They're coming to America. 

Two marijuana stocks that are currently listed on Canadian stock exchanges soon plan also to list on U.S. stock exchanges. Aurora Cannabis (NYSE:ACB) (TSX:ACB) expects to trade on the New York Stock Exchange (NYSE) by the end of October and Aleafia Health (NASDAQOTH:ALEAF) should soon trade on the Nasdaq stock exchange.

So far in 2018, Aurora's share price is up more than 30%. Aleafia stock has skyrocketed close to 350% year to date. Are these hot marijuana stocks that are coming soon to U.S. stock exchanges smart picks to buy now?

Wall Street sign in front of New York Stock Exchange.

Image source: Getty Images.

Historical perspective

Only three Canadian marijuana stocks are currently listed on major U.S. exchanges. Cronos Group became the first when its stock began trading on the Nasdaq on Feb. 27, 2018. Canopy Growth  was the first Canadian marijuana stock on the NYSE with its listing in May 2018. Tilray joined Cronos on the Nasdaq in July.

You might think that exposure to a big new pool of investors would have provided a big boost to each of these stocks. And you'd be partially right. Cronos jumped 18% following its Nasdaq listing. Tilray stock soared more than 30% on the first day of trading on the Nasdaq. Canopy, on the other hand, saw its shares drop after its listing on the NYSE. 

It's not that the Nasdaq has some kind of advantage for marijuana stocks than the NYSE does. The situations for each of these three Canadian marijuana growers were different.

Cronos received an inordinate amount of attention as the very first Canadian marijuana stock to be listed on a major U.S. exchange. Unlike the others, Tilray conducted its initial public offering (IPO) on a U.S. exchange rather than a Canadian exchange. As for Canopy, its stock had risen nearly 20% in the days following its announcement of plans to list on the NYSE.   

The newbies

The situations for Aurora Cannabis and Aleafia Health will be unique, as well. 

Aurora initially considered listing on a U.S. stock exchange earlier this year. However, the company became so busy gobbling up other marijuana businesses that it opted to delay its plans. In fiscal year 2018 alone, Aurora made 11 acquisitions and is in the process of completing another deal.

It's possible that Aurora won't enjoy the big bounce that some of its peers did after listing on U.S. exchanges. For one thing, Aurora already claims a market cap of nearly $10 billion. The company also has received considerable publicity in the U.S., thanks to reports last month that Coca-Cola was interested in a partnership to develop cannabis-infused beverages.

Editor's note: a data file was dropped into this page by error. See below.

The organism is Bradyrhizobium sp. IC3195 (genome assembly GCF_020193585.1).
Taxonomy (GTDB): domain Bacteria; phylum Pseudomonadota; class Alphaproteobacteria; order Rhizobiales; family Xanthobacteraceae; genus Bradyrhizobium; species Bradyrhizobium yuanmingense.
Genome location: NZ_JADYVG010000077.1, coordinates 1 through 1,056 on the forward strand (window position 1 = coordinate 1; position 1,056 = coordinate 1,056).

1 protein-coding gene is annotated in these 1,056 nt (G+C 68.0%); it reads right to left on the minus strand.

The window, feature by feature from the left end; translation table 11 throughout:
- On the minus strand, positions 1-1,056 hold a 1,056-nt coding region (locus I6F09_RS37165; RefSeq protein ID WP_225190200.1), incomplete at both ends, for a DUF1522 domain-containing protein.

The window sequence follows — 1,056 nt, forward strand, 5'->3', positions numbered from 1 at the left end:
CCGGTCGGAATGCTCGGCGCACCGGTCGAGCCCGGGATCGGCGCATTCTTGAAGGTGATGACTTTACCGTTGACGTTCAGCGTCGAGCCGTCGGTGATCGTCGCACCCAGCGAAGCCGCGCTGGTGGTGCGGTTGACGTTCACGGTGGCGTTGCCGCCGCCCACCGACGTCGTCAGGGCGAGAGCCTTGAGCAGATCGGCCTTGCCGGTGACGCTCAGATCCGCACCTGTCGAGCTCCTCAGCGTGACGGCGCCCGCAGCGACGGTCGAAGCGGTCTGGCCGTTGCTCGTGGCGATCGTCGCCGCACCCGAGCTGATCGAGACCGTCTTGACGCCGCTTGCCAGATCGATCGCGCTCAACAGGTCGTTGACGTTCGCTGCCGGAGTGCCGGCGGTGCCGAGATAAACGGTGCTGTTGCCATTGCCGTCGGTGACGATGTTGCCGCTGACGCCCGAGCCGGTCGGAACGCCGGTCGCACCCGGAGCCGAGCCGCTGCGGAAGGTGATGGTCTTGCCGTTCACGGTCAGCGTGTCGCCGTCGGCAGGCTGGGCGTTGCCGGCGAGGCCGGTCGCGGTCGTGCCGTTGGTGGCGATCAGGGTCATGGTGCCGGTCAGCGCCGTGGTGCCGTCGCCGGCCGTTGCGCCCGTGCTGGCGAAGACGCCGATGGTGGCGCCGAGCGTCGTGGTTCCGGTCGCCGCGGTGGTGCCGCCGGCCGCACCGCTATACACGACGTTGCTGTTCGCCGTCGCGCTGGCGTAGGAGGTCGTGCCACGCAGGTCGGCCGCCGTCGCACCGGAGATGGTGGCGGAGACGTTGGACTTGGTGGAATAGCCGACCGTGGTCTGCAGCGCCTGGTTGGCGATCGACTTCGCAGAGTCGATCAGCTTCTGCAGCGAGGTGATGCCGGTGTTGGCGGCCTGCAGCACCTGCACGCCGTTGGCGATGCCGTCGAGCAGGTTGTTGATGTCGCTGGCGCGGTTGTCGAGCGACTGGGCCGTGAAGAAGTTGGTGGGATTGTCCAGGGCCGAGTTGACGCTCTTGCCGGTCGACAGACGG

Aleafia, on the other hand, is still relatively small -- its market cap is below $350 million. The company hasn't had nearly the same level of exposure to U.S. investors that Aurora, Canopy, Cronos, or Tilray have had. These factors could increase the likelihood that Aleafia's share price jumps after its Nasdaq listing.

Are they buys?

Buying a stock just because it lists on a major U.S. exchange isn't a smart idea. Plenty of stocks that list on the NYSE and Nasdaq perform poorly. Sure, Aurora and/or Aleafia could experience boosts from the attention they receive from their new listings. But these increases will be only temporary if there aren't more compelling growth drivers for the stocks.

The good news is that both Aurora and Aleafia definitely have solid opportunities for revenue growth. Canada's recreational marijuana market opens on Oct. 17, 2018. International medical marijuana markets could provide even greater potential over time.

The bad news is that expectations for tremendous growth are already baked into the share prices for both Aurora and Aleafia. And while the Canadian recreational marijuana market likely will grow rapidly, within a few short years there will almost certainly be a supply glut. That could cause major problems for small players like Aleafia.

It could also present challenges for big marijuana producers, including Aurora. The company's executives are shrugging off any concerns about a supply glut, pointing to the expanding market for medical marijuana across the world. However, it's quite possible -- perhaps even probable -- that these markets won't grow as quickly as needed to absorb the surplus capacity in place when supply outstrips demand in Canada.

In my view, Aurora Cannabis and Aleafia Health could be pretty good short-term plays, thanks to their upcoming U.S. stock exchange listings. But for long-term investors, I think there are better opportunities available to capitalize on the tremendous growth in the cannabis industry.

Keith Speights has no position in any of the stocks mentioned. The Motley Fool recommends Nasdaq. The Motley Fool has a disclosure policy.